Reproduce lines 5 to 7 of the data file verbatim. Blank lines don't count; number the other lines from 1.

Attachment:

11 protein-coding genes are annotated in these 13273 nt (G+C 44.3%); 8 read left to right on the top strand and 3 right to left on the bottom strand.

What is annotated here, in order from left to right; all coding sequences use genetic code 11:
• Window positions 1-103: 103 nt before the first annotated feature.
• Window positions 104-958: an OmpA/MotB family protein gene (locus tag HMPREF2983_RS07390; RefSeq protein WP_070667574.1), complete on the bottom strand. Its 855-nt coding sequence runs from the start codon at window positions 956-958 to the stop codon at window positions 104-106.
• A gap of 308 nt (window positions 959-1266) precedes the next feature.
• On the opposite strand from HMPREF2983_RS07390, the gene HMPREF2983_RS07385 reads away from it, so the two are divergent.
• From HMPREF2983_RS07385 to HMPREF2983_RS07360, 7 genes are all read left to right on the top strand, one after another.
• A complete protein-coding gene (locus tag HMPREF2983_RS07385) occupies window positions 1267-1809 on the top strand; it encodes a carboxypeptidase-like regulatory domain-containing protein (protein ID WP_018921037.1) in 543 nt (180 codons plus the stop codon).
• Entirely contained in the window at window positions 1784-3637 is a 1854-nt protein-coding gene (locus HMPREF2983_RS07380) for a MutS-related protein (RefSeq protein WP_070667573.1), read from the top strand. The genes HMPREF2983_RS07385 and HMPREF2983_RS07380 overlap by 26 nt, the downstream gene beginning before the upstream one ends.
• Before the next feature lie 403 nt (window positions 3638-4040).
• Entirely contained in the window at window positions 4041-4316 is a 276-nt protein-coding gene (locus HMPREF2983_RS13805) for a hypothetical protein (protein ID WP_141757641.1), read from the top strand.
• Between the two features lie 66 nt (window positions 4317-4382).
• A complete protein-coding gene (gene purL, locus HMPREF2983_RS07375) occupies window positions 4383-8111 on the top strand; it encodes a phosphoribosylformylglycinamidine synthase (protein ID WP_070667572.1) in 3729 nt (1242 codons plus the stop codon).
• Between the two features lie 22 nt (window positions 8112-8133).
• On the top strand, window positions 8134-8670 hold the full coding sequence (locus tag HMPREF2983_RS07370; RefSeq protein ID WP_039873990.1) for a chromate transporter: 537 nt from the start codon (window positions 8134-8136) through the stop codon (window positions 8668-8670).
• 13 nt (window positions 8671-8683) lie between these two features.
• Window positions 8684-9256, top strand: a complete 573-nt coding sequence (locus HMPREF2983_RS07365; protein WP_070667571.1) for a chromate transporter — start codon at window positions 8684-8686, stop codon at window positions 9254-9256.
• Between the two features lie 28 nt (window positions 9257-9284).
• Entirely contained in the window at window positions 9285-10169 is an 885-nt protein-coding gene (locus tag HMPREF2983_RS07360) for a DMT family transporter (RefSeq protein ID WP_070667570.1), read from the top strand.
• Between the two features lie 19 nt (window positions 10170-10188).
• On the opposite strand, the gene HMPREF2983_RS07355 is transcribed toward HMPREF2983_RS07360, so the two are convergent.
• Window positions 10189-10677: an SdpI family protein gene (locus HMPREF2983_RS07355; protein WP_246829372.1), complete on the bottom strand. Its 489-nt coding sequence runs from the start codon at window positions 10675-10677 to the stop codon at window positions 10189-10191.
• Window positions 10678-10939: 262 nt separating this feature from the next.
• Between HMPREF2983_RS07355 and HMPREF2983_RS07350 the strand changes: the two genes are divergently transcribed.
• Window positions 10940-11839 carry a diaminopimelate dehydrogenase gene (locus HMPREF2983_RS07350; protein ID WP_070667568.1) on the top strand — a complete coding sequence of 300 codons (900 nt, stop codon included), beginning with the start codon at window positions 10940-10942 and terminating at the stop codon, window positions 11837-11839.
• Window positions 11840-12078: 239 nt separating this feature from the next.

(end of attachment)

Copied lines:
• A gap of 308 nt (window positions 959-1266) precedes the next feature.
• On the opposite strand from HMPREF2983_RS07390, the gene HMPREF2983_RS07385 reads away from it, so the two are divergent.
• From HMPREF2983_RS07385 to HMPREF2983_RS07360, 7 genes are all read left to right on the top strand, one after another.